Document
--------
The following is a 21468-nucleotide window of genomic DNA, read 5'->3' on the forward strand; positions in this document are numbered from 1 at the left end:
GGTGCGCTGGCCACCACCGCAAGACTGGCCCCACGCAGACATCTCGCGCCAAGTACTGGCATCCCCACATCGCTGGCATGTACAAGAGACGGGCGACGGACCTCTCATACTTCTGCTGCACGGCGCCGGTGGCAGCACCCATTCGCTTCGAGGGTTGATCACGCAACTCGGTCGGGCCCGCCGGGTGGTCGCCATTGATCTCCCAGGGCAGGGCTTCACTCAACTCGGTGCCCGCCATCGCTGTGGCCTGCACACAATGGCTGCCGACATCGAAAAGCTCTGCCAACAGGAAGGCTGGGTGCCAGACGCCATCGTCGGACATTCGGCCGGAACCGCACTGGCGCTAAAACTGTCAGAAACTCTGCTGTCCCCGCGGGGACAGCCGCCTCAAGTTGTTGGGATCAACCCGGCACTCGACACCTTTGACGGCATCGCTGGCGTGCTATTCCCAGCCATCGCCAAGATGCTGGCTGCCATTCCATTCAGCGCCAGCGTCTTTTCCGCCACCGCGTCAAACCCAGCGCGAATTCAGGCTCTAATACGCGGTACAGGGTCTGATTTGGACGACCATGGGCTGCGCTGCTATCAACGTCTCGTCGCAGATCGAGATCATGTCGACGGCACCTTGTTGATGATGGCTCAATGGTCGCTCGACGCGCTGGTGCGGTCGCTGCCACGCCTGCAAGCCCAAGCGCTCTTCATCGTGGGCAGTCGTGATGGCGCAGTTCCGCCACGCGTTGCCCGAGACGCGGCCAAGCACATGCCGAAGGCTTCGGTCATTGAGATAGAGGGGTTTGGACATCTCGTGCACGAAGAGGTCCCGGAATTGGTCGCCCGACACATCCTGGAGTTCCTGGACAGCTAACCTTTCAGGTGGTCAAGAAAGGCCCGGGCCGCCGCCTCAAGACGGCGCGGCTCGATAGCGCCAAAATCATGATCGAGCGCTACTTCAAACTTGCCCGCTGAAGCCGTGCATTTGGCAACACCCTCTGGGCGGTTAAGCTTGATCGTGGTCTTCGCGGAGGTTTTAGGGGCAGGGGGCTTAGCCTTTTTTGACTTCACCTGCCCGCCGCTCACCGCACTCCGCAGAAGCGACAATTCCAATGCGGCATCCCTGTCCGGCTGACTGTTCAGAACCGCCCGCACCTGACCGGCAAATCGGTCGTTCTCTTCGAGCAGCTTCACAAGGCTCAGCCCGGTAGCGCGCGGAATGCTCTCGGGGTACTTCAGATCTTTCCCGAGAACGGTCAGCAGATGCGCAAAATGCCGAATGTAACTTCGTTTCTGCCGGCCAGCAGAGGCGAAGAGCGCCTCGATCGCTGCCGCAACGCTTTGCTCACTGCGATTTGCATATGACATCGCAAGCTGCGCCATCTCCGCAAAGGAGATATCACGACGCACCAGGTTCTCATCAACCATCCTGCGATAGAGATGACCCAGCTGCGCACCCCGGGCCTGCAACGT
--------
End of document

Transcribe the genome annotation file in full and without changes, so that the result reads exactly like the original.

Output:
The following is a 21468-nucleotide window of genomic DNA, read 5'->3' on the forward strand; positions in this document are numbered from 1 at the left end:
GGTGCGCTGGCCACCACCGCAAGACTGGCCCCACGCAGACATCTCGCGCCAAGTACTGGCATCCCCACATCGCTGGCATGTACAAGAGACGGGCGACGGACCTCTCATACTTCTGCTGCACGGCGCCGGTGGCAGCACCCATTCGCTTCGAGGGTTGATCACGCAACTCGGTCGGGCCCGCCGGGTGGTCGCCATTGATCTCCCAGGGCAGGGCTTCACTCAACTCGGTGCCCGCCATCGCTGTGGCCTGCACACAATGGCTGCCGACATCGAAAAGCTCTGCCAACAGGAAGGCTGGGTGCCAGACGCCATCGTCGGACATTCGGCCGGAACCGCACTGGCGCTAAAACTGTCAGAAACTCTGCTGTCCCCGCGGGGACAGCCGCCTCAAGTTGTTGGGATCAACCCGGCACTCGACACCTTTGACGGCATCGCTGGCGTGCTATTCCCAGCCATCGCCAAGATGCTGGCTGCCATTCCATTCAGCGCCAGCGTCTTTTCCGCCACCGCGTCAAACCCAGCGCGAATTCAGGCTCTAATACGCGGTACAGGGTCTGATTTGGACGACCATGGGCTGCGCTGCTATCAACGTCTCGTCGCAGATCGAGATCATGTCGACGGCACCTTGTTGATGATGGCTCAATGGTCGCTCGACGCGCTGGTGCGGTCGCTGCCACGCCTGCAAGCCCAAGCGCTCTTCATCGTGGGCAGTCGTGATGGCGCAGTTCCGCCACGCGTTGCCCGAGACGCGGCCAAGCACATGCCGAAGGCTTCGGTCATTGAGATAGAGGGGTTTGGACATCTCGTGCACGAAGAGGTCCCGGAATTGGTCGCCCGACACATCCTGGAGTTCCTGGACAGCTAACCTTTCAGGTGGTCAAGAAAGGCCCGGGCCGCCGCCTCAAGACGGCGCGGCTCGATAGCGCCAAAATCATGATCGAGCGCTACTTCAAACTTGCCCGCTGAAGCCGTGCATTTGGCAACACCCTCTGGGCGGTTAAGCTTGATCGTGGTCTTCGCGGAGGTTTTAGGGGCAGGGGGCTTAGCCTTTTTTGACTTCACCTGCCCGCCGCTCACCGCACTCCGCAGAAGCGACAATTCCAATGCGGCATCCCTGTCCGGCTGACTGTTCAGAACCGCCCGCACCTGACCGGCAAATCGGTCGTTCTCTTCGAGCAGCTTCACAAGGCTCAGCCCGGTAGCGCGCGGAATGCTCTCGGGGTACTTCAGATCTTTCCCGAGAACGGTCAGCAGATGCGCAAAATGCCGAATGTAACTTCGTTTCTGCCGGCCAGCAGAGGCGAAGAGCGCCTCGATCGCTGCCGCAACGCTTTGCTCACTGCGATTTGCATATGACATCGCAAGCTGCGCCATCTCCGCAAAGGAGATATCACGACGCACCAGGTTCTCATCAACCATCCTGCGATAGAGATGACCCAGCTGCGCACCCCGGGCCTGCAACGT